Cumberland County has three presumptive cases of the pandemic coronavirus, state officials said Friday evening.
Two adults and one child in the county are presumed positive, according to Pennsylvania Secretary of Health Dr. Rachel Levine.
Those cases are pending confirmation by the federal Centers for Disease Control. Pennsylvania has 41 known cases of COVID-19, six of which have been confirmed by the CDC, and 35 that are presumed positive pending confirmation.
None of the cases in Cumberland County are the result of community spread, Levine said at a press conference Friday; all but one of the Pennsylvania cases has been successfully traced to the infection point. The department of health will not release specific location information of patients, but will provide updates on their status.
Gov. Tom Wolf also announced at Friday’s briefing that the lockdown put in place earlier for Montgomery County will be extended to Delaware County starting Monday.
The suburbs surrounding Philadelphia appear to be the epicenter of the disease in Pennsylvania, with Montgomery County having 18 presumed cases and Delaware County having six.
“We have initiated these actions in areas where we have confirmed evidence of risk,” Wolf said, describing the state’s approach as “measured.”
The lockdown for the two counties involves Wolf ordering the closure of all schools and licensed child care and adult day care centers, as well as requesting that all retail businesses, except for essential services such as supermarkets, pharmacies, and gas stations, close as well.
These lockdowns are still self-enforcing, Wolf said Friday.
“This is self-enforcing. I’m not sending the state police or the national guard out,” Wolf said.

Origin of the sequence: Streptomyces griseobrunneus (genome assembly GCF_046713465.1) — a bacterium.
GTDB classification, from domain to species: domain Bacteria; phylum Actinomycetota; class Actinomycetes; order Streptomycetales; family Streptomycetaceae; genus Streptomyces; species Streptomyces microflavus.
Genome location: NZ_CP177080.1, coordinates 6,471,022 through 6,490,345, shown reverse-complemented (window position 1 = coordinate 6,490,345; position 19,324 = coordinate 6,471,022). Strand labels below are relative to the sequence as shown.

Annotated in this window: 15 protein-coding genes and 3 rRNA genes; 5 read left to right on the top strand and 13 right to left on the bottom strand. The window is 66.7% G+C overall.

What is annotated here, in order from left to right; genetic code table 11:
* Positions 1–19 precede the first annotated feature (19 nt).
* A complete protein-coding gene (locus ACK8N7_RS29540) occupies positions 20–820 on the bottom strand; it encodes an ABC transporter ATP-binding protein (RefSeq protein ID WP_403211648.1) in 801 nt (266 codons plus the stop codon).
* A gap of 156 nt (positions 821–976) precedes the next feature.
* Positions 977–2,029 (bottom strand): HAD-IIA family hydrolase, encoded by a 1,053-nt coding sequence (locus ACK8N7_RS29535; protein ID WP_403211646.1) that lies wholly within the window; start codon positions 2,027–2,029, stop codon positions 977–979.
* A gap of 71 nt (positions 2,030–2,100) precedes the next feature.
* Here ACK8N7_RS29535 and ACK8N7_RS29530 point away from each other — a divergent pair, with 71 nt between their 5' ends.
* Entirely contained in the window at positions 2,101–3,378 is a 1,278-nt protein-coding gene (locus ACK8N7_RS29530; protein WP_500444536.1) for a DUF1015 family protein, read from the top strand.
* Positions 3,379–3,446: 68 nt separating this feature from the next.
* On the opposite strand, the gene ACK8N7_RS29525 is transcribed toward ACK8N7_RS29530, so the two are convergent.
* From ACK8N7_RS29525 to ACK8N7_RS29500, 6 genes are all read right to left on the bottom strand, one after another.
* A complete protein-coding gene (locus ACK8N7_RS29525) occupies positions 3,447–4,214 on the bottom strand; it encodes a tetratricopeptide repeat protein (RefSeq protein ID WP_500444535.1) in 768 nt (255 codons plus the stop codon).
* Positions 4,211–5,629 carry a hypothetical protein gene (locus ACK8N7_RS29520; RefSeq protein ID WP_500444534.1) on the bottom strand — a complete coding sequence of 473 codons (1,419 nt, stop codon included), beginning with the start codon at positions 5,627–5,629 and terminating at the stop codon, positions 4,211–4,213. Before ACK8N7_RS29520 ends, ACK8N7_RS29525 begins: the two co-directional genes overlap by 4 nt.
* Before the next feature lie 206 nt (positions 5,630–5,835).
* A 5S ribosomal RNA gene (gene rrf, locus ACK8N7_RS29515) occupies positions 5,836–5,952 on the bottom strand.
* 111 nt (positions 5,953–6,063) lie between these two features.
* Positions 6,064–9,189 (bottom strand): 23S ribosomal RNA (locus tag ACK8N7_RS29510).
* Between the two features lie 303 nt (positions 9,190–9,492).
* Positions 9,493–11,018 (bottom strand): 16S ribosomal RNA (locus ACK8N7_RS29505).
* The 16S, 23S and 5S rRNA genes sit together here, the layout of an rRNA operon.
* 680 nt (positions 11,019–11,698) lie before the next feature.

Gene Barr, head of the Pennsylvania Chamber of Business and Industry, appeared with Wolf Friday to encourage businesses to use “common sense” in deciding if it was in the best interest of their customers and employees to remain open.
Barr encouraged Pennsylvanians to support local businesses while still maintaining social distance — buying a gift card to support their favorite restaurant, for instance, in lieu of actually eating there.
Pennsylvania Secretary of Education Pedro Rivera also said Friday that his office will apply for the maximum possible waiver from the federal Department of Education on testing requirements.
The state’s standardized testing such as the PSSA and Keystone exams are done to meet federal accountability requirements; if these are waived, the state could modify the timing and amount of testing students are subject to in order to adjust for school closures, Rivera said.
Wolf announced earlier Friday that all schools in the state would be closed for two weeks; the time lost would be waived from the 180-day attendance requirement.
Wolf and Rivera also said they are working to come up with ways to deliver school nutrition benefits to students who are not physically in school, which Rivera described as “noncongregate” food options, a particular concern in low-income areas of the state as students leave school and parents see a slow-down in work that could heighten food insecurity.
Wolf also said he and the Legislature were in agreement on postponing the special election in Bucks County later this month.